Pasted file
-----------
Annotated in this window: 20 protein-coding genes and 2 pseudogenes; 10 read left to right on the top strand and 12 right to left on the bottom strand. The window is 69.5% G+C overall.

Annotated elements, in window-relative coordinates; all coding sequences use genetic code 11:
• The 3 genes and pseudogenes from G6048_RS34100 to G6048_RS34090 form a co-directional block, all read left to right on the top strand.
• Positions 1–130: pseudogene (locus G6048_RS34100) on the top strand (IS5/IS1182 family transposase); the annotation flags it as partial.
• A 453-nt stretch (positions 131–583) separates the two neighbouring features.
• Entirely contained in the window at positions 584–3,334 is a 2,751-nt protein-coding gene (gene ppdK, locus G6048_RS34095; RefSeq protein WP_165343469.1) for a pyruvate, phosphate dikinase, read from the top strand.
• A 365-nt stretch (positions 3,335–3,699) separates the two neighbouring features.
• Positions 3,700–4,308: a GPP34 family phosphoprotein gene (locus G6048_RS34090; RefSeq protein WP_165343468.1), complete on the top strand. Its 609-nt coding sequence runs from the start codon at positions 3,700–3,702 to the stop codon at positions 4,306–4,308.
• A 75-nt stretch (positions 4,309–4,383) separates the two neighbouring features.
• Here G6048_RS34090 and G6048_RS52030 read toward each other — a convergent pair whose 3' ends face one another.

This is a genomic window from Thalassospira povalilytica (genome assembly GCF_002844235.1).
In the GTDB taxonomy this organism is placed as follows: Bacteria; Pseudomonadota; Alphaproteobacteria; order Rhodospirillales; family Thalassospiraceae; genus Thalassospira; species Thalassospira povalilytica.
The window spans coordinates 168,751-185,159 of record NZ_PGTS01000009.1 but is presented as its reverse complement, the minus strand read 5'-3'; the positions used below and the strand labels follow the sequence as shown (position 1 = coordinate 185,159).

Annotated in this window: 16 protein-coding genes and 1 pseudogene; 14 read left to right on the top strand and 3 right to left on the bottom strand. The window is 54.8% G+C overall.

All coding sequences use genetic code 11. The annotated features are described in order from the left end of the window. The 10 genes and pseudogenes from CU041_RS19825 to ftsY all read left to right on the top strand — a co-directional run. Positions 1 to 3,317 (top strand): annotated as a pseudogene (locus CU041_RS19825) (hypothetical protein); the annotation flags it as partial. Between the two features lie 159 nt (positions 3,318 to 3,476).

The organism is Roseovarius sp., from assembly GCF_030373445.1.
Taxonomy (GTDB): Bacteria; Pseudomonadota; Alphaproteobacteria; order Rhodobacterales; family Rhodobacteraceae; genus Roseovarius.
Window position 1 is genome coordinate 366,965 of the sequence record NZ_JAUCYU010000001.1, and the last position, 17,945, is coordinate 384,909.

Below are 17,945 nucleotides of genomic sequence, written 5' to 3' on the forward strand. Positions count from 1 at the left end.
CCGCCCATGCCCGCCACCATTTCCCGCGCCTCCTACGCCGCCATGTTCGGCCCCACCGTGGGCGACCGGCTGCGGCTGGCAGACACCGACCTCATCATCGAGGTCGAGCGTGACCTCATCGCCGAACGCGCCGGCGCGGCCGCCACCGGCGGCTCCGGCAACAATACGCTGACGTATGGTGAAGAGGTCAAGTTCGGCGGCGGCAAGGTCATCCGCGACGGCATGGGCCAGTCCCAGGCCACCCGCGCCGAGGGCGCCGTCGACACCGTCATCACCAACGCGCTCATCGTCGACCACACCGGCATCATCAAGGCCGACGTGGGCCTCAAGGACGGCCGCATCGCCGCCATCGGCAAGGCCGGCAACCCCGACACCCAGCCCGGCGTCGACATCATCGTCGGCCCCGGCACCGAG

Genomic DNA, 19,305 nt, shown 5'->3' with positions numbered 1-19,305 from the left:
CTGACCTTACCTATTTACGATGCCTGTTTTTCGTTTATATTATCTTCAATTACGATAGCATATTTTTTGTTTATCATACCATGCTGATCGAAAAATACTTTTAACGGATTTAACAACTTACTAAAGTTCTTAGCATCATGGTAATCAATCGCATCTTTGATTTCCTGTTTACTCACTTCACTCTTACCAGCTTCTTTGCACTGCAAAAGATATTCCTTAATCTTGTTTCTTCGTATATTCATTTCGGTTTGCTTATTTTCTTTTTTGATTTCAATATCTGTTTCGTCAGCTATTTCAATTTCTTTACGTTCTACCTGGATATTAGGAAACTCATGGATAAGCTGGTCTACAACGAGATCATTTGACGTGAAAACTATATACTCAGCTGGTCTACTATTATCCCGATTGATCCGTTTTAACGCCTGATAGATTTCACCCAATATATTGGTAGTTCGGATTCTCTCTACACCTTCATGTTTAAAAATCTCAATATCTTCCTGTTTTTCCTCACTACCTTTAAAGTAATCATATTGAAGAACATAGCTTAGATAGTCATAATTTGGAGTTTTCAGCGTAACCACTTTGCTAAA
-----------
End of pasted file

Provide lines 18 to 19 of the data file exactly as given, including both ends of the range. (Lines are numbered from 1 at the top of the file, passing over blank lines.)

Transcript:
Window position 1 is genome coordinate 366,965 of the sequence record NZ_JAUCYU010000001.1, and the last position, 17,945, is coordinate 384,909.

Below are 17,945 nucleotides of genomic sequence, written 5' to 3' on the forward strand. Positions count from 1 at the left end.